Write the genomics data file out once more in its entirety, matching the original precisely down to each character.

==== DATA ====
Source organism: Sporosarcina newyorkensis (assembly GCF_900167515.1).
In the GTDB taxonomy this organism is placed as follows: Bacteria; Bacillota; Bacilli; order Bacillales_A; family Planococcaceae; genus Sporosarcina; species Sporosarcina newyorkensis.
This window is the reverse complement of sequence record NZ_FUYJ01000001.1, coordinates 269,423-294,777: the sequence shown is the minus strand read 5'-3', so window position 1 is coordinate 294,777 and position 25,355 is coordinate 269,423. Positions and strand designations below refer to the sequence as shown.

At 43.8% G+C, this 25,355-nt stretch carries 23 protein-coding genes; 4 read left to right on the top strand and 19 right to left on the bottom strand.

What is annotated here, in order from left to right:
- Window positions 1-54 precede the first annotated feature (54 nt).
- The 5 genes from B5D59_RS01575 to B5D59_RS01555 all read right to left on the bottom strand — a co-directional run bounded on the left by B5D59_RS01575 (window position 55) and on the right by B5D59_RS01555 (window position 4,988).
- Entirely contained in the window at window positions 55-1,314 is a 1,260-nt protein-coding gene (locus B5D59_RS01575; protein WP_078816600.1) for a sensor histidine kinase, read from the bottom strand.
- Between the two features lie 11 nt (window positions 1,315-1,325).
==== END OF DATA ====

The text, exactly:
Source organism: Sporosarcina newyorkensis (assembly GCF_900167515.1).
In the GTDB taxonomy this organism is placed as follows: Bacteria; Bacillota; Bacilli; order Bacillales_A; family Planococcaceae; genus Sporosarcina; species Sporosarcina newyorkensis.
This window is the reverse complement of sequence record NZ_FUYJ01000001.1, coordinates 269,423-294,777: the sequence shown is the minus strand read 5'-3', so window position 1 is coordinate 294,777 and position 25,355 is coordinate 269,423. Positions and strand designations below refer to the sequence as shown.

At 43.8% G+C, this 25,355-nt stretch carries 23 protein-coding genes; 4 read left to right on the top strand and 19 right to left on the bottom strand.

What is annotated here, in order from left to right:
- Window positions 1-54 precede the first annotated feature (54 nt).
- The 5 genes from B5D59_RS01575 to B5D59_RS01555 all read right to left on the bottom strand — a co-directional run bounded on the left by B5D59_RS01575 (window position 55) and on the right by B5D59_RS01555 (window position 4,988).
- Entirely contained in the window at window positions 55-1,314 is a 1,260-nt protein-coding gene (locus B5D59_RS01575; protein WP_078816600.1) for a sensor histidine kinase, read from the bottom strand.
- Between the two features lie 11 nt (window positions 1,315-1,325).